Fairness in Automated Decision-Making—FairADM

Research question/goal: 

Artificial intelligence offers many opportunities to address complex societal problems. In the public sector, artificial intelligence is increasingly being used for automated decision-making (ADM) and promises to enhance government efficiency by automating bureaucratic processes. Eliminating human judgement, ADM promises to find the right decisions in shorter time and to be neutral and objective. At the same time, however, concerns are raised that ADM may foster discrimination or create new biases. Most of the findings on algorithmic fairness and discrimination stem from the U.S. context, with a strong focus on the technical aspects of the algorithms underlying the decision processes. Very little attention has been paid to the societal mechanisms and the specific decision-making context when evaluating the algorithms. To close this research gap, the proposed project aims to systematically investigate and classify ADM practices in the public sector in Germany. The project integrates previous research on algorithmic fairness with a sociological perspective on inequality and discrimination. To investigate fairness and discrimination in a real-world scenario, the project develops an ADM system using labour market data and evaluates it regarding different fairness aspects.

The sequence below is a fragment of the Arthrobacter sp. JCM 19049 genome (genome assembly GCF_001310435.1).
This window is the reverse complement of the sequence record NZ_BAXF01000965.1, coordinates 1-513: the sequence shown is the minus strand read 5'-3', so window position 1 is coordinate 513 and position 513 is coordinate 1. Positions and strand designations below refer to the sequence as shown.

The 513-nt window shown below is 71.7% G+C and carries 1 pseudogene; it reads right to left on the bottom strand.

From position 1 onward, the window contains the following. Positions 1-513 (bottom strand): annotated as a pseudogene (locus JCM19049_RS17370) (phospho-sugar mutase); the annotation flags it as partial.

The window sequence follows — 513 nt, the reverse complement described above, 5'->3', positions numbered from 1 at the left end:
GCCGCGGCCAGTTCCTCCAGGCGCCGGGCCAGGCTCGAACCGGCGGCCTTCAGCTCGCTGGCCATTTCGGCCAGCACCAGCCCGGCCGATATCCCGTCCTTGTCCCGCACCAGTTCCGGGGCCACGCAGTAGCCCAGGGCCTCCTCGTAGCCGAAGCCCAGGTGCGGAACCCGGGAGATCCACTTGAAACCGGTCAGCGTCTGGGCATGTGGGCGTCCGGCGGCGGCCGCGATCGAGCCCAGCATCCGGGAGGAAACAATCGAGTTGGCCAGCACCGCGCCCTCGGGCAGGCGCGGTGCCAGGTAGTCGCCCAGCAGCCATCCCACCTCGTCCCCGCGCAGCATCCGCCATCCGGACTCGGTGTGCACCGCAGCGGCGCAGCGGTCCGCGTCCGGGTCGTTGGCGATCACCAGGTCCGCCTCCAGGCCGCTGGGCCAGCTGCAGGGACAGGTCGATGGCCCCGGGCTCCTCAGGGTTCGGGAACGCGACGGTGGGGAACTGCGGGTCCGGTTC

Current stage: 

A recent focus of our research has been the implementation of algorithmic profiling systems using German administrative data and the analysis of their fairness implications. This included prediction performance and fairness audits under consideration of different modelling decisions. The results of these analyses were presented at various conferences and workshops and have been submitted for publication.

Fact sheet

Funding: 
Baden-Württemberg Stiftung
Duration: 
2020 to 2023
Status: 
completed
Data Sources: 
administrative labor market records
Geographic Space: 
Germany

Publications